Student Seminar for Global Citizenship and Peace
2016 Student Seminar
THEME: Indigenous Rights in the Global Context
DATES: August 4-12, 2016
Over the course of the last three decades, a global Indigenous rights movement has taken shape. This movement has challenged states and intergovernmental institutions, pushing them to promote indigenous concerns, reformulate international law, and safeguard the rights of indigenous people. However, states, intergovernmental organizations, and non-governmental actors could do much more to address the rights and needs of indigenous peoples. During the Global Citizenship and Peace programs, students will have an opportunity to learn about indigenous people’s issues globally: economic rights of and global movements for the Indigenous people’s rights, as well as to focus specifically on case studies in South Africa and South America. The UN role-play, on the final day of both programs, will be based on engagement with the 2007 United Nations Declaration on the Rights of Indigenous Peoples.
Read about an event at Flinders University: Indigenous Rights in the Global Context Seminar.
The INU Student Seminar on Global Citizenship and Peace is a unique immersion program offered at Hiroshima University. The seminar is structured around the August 6 commemoration of the atomic bombing of Hiroshima.
The Student Seminar prepares an international group of students to live and learn as active global citizens. It is structured as a week-long interdisciplinary course for full time students attending INU member institutions. Students in the seminar are interested in developing a holistic understanding of the conceptual challenges around global citizenship and peace. This program provides students with a working knowledge of global citizenship andpeace with a focus on cross-disciplinary problem solving of real-world political, economic, social and cultural problems.
The team of instructors from INU member institutions includes faculty and practitioners with expertise across key disciplines in the social sciences. The program includes lectures, case studies, small group discussions, field trips to nearby attractions, participation in the peace memorial ceremony on August 6, and a cultural program.
Full-time students from INU member institutions who are willing to be challenged by an intensive academic and cultural program.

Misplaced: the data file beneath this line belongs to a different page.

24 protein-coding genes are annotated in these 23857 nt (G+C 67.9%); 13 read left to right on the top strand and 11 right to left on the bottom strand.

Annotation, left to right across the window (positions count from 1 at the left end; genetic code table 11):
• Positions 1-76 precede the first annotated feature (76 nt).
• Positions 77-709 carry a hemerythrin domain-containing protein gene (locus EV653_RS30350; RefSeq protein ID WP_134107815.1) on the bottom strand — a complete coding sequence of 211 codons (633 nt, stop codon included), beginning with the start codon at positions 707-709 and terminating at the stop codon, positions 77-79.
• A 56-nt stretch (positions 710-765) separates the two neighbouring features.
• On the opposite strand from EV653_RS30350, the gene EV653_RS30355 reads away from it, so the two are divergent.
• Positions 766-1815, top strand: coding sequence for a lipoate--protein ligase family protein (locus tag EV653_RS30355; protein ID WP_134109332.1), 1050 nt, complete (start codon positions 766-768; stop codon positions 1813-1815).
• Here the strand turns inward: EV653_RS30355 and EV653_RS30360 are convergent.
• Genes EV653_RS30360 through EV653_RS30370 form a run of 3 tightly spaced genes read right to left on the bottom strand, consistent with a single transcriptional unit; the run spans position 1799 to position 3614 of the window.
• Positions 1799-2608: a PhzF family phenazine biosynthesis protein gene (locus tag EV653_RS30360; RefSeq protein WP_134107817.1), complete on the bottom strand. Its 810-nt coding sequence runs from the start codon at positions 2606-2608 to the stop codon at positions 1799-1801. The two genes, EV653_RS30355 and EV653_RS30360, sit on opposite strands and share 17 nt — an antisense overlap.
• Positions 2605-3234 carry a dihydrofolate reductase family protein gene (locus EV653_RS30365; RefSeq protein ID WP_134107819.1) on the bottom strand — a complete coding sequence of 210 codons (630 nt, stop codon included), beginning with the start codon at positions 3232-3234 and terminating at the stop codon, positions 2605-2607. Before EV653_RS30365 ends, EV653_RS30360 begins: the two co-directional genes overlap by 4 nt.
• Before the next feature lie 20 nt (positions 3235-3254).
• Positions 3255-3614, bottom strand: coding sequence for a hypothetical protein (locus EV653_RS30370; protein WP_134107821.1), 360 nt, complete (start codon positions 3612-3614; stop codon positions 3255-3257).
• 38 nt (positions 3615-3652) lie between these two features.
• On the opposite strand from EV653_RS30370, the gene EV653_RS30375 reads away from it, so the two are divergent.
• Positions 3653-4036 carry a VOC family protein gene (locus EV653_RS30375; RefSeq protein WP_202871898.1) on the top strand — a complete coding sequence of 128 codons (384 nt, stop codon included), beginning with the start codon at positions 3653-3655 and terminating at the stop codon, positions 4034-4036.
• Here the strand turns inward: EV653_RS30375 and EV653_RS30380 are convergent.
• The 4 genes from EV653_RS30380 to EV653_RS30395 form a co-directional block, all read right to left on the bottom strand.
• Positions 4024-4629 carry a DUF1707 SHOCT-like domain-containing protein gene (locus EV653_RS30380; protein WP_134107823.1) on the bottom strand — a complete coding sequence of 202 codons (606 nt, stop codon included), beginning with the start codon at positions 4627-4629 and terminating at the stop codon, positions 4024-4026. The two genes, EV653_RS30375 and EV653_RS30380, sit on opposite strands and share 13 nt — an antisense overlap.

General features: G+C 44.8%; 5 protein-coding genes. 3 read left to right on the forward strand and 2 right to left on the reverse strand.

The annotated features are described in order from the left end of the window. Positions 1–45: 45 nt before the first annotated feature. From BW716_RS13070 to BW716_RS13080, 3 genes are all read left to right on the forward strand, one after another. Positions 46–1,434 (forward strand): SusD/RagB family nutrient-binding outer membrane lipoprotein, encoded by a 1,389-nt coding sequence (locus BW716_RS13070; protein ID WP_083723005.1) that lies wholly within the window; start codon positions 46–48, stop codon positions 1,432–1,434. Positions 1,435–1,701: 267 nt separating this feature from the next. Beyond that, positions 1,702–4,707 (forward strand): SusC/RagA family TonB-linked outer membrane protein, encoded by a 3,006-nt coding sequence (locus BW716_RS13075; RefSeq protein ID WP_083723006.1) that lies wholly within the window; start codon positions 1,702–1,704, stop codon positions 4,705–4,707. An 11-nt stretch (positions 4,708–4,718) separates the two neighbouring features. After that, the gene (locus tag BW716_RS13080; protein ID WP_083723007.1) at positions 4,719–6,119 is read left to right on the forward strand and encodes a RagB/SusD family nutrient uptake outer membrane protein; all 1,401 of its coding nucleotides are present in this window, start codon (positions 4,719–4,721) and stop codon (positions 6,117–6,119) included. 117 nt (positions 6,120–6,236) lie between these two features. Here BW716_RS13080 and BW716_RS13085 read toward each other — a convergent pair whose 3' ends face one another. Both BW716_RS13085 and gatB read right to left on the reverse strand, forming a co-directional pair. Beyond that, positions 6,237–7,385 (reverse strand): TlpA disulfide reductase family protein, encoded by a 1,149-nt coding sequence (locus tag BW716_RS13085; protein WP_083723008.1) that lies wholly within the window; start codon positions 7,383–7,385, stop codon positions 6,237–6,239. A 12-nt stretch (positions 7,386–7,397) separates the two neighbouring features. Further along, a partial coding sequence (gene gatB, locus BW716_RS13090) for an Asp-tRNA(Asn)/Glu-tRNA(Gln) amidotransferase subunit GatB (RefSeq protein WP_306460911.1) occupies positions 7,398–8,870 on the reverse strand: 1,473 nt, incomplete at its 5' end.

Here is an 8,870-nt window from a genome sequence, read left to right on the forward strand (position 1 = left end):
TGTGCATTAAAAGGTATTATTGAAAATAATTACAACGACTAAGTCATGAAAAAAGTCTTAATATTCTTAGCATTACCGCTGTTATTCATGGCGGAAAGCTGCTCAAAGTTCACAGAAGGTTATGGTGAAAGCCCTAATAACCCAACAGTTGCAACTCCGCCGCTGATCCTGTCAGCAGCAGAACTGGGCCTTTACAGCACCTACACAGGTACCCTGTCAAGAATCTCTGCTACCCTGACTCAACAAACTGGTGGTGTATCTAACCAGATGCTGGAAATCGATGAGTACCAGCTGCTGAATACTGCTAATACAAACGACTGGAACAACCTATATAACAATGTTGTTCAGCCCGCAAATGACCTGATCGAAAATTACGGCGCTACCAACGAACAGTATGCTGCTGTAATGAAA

Who should apply?
The student seminar is designed for highly motivated students who are interested in:
- Increasing their understanding of political, economic, social and cultural challenges emerging in an increasingly globalized world
- Understanding the notion of global citizenship and considering their potential as global citizens
- Deepening their appreciation of the challenges and payoffs of cross-cultural and international engagement
- Sharing reflections with students, academics, and other seminar participants.
Application and Selection Process
Each INU member institution determines the application and selection process for students at their university. For more information, contact the international office at the appropriate institution, or contact Dr. Vesna Hart at the INU secretariat.
Course guides, reading lists, and travel information for participants will be published on this page once students have been selected and nominated by their home universities, in May 2016.
Henry Fong Award
Upon successful completion of the Summer School, qualifying participants are encouraged to apply for a Henry Fong Award.
Contact INU office: INU@jmu.edu
The INU Student Seminar features:
- Lectures and workshops with academic experts and guest speakers from around the world;
- Interactive seminars that encourage stimulating discussion and learning;
- A role-play of a special session of the United Nations General Assembly;
- A truly international student body
“I have always seen myself as someone that is very patient and accommodating to others’ needs and views when working on projects, and my previous involvements can attest to that. However, I have been challenged this week. Having to work in close cooperation with individuals coming from other fields of expertise and having to go beyond the language and cultural barrier pushed me to reconsider my abilities and methods, as to enhance not only others’ participation and enjoyment of the event, but also mine.”
“UN General Assembly role-play was best experience for me because I joined into discussion actively and learned personal skill, like negotiation skill or relating to a person with a different background. I’m sure to make it an advantage in my future.”
“The conflict of interest between our indigenous people and the interest of the nation that we represented was a big topic of ethical problem within our country and for myself as a representative.”